Wed | Aug 23, 2017

Government textbook contract pushes JTA finances into surplus

Published:Monday | August 29, 2016 | 8:00 AMAndre Poyser

The Jamaica Teachers' Association (JTA) has experienced a 125 per cent increase in its revenue. The teachers' union raked in approximately $79 million as at the end of the financial year in March.

Last year, revenue stood at $35 million as the association continued to haemorrhage from a massive scheme which saw it being defrauded of close to $100 million.

The JTA has now moved from a deficit position of $51 million to a surplus of $5 million, thanks to a contract that its publishing arm received from the Ministry of Education.

The assets of the union registered improvements, moving from $754 million last year to $827 million in 2016.

Chartered accountant Charlton Hylton, who presented the consolidated financial statements to the 52nd conference of the association, held at the Hilton Rose Hall Hotel in Montego Bay, explained that the performance of the Jamaica Publishing House (JPH), a wholly owned subsidiary of the JTA, contributed to the improvements in the financial position of the union.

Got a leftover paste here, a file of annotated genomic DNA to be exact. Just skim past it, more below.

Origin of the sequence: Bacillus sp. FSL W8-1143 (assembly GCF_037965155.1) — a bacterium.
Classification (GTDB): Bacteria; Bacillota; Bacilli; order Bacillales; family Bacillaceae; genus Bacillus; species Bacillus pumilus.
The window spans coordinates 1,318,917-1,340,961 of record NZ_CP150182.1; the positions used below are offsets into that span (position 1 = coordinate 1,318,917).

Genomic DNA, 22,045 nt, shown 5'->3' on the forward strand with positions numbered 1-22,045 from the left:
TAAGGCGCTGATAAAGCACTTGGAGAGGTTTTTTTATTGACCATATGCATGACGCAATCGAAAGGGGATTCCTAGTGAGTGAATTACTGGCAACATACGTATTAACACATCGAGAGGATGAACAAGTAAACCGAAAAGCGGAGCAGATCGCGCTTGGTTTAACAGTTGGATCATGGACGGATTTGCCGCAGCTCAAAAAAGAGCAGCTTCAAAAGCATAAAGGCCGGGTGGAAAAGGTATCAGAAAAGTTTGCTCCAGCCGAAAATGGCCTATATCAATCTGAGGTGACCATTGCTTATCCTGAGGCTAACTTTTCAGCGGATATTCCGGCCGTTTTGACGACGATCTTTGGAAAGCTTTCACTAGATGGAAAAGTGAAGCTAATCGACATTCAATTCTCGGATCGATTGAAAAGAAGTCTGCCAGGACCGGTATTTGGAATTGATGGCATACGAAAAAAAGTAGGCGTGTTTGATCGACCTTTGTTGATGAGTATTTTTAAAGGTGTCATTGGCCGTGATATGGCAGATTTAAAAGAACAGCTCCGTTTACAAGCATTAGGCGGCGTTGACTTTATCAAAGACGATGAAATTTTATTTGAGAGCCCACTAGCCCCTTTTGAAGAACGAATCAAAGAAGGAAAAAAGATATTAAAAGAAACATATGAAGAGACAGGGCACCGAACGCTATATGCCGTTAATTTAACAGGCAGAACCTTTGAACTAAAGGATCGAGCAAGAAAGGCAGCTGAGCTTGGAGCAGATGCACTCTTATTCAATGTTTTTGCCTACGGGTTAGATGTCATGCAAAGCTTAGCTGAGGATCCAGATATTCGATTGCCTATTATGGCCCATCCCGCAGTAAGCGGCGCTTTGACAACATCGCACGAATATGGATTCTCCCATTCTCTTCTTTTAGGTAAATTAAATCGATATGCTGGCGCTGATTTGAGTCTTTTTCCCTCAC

"For the last financial year, the Jamaica Publishing House had a contract with the Ministry of Education as it relates to the publishing of textbooks. That created a windfall ... the sales of the company doubled and that created a surplus of $34 million before taxation versus five million for the previous year," he told delegates at the conference.

 

IMPROVED FINANCES

 

Sales at the publishing company skyrocketed and saw an increase of $34 million in excess of the $35 million earned in the last financial year. The contract signed with the Ministry of Education saw the JPH printing and distributing 45,000 copies of the JPH Social Studies for Primary Schools.

According to Hylton, the performance of the publishing company contributed significantly to the improved finances of the JTA. He also noted that better management of expenses and increased earnings by the union were also contributing factors.

Chairman of the finance committee, Sherlock Allen, in giving his comments on the improved finances, explained that consolidating the financial reports of the union and the publishing house resulted in a stronger position for the group. He noted that the decision was taken to consolidate after forensic audit in 2013 revealed that the JTA had been defrauded.

andre.poyser@gleanerjm.com